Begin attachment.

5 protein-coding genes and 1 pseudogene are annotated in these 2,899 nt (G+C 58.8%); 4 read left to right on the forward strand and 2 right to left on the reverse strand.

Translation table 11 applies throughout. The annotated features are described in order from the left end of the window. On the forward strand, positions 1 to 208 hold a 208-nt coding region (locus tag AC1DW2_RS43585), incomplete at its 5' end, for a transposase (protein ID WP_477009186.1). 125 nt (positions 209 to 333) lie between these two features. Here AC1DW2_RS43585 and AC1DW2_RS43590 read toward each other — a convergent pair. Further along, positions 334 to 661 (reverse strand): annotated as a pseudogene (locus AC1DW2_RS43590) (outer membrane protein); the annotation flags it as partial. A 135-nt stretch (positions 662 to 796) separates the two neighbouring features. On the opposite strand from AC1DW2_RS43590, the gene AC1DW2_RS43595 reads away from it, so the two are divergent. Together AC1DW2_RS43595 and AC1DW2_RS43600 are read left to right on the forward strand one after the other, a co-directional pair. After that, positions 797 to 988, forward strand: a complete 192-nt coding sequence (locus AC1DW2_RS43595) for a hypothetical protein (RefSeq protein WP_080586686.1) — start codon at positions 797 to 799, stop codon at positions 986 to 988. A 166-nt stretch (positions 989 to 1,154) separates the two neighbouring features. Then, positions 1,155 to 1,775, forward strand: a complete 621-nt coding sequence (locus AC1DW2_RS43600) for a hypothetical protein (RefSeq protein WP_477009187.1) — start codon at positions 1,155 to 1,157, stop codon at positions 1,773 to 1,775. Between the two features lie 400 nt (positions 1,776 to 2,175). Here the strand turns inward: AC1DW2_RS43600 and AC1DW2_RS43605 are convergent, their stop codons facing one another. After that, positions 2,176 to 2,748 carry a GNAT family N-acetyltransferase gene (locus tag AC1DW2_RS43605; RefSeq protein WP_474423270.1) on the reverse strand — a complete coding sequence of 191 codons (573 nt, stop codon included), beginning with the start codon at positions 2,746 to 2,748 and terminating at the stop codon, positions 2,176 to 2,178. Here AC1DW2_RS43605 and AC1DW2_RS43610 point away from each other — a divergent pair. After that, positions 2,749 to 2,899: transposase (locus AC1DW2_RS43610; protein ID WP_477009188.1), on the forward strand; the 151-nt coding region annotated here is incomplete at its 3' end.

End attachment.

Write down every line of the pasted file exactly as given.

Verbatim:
5 protein-coding genes and 1 pseudogene are annotated in these 2,899 nt (G+C 58.8%); 4 read left to right on the forward strand and 2 right to left on the reverse strand.

Translation table 11 applies throughout. The annotated features are described in order from the left end of the window. On the forward strand, positions 1 to 208 hold a 208-nt coding region (locus tag AC1DW2_RS43585), incomplete at its 5' end, for a transposase (protein ID WP_477009186.1). 125 nt (positions 209 to 333) lie between these two features. Here AC1DW2_RS43585 and AC1DW2_RS43590 read toward each other — a convergent pair. Further along, positions 334 to 661 (reverse strand): annotated as a pseudogene (locus AC1DW2_RS43590) (outer membrane protein); the annotation flags it as partial. A 135-nt stretch (positions 662 to 796) separates the two neighbouring features. On the opposite strand from AC1DW2_RS43590, the gene AC1DW2_RS43595 reads away from it, so the two are divergent. Together AC1DW2_RS43595 and AC1DW2_RS43600 are read left to right on the forward strand one after the other, a co-directional pair. After that, positions 797 to 988, forward strand: a complete 192-nt coding sequence (locus AC1DW2_RS43595) for a hypothetical protein (RefSeq protein WP_080586686.1) — start codon at positions 797 to 799, stop codon at positions 986 to 988. A 166-nt stretch (positions 989 to 1,154) separates the two neighbouring features. Then, positions 1,155 to 1,775, forward strand: a complete 621-nt coding sequence (locus AC1DW2_RS43600) for a hypothetical protein (RefSeq protein WP_477009187.1) — start codon at positions 1,155 to 1,157, stop codon at positions 1,773 to 1,775. Between the two features lie 400 nt (positions 1,776 to 2,175). Here the strand turns inward: AC1DW2_RS43600 and AC1DW2_RS43605 are convergent, their stop codons facing one another. After that, positions 2,176 to 2,748 carry a GNAT family N-acetyltransferase gene (locus tag AC1DW2_RS43605; RefSeq protein WP_474423270.1) on the reverse strand — a complete coding sequence of 191 codons (573 nt, stop codon included), beginning with the start codon at positions 2,746 to 2,748 and terminating at the stop codon, positions 2,176 to 2,178. Here AC1DW2_RS43605 and AC1DW2_RS43610 point away from each other — a divergent pair. After that, positions 2,749 to 2,899: transposase (locus AC1DW2_RS43610; protein ID WP_477009188.1), on the forward strand; the 151-nt coding region annotated here is incomplete at its 3' end.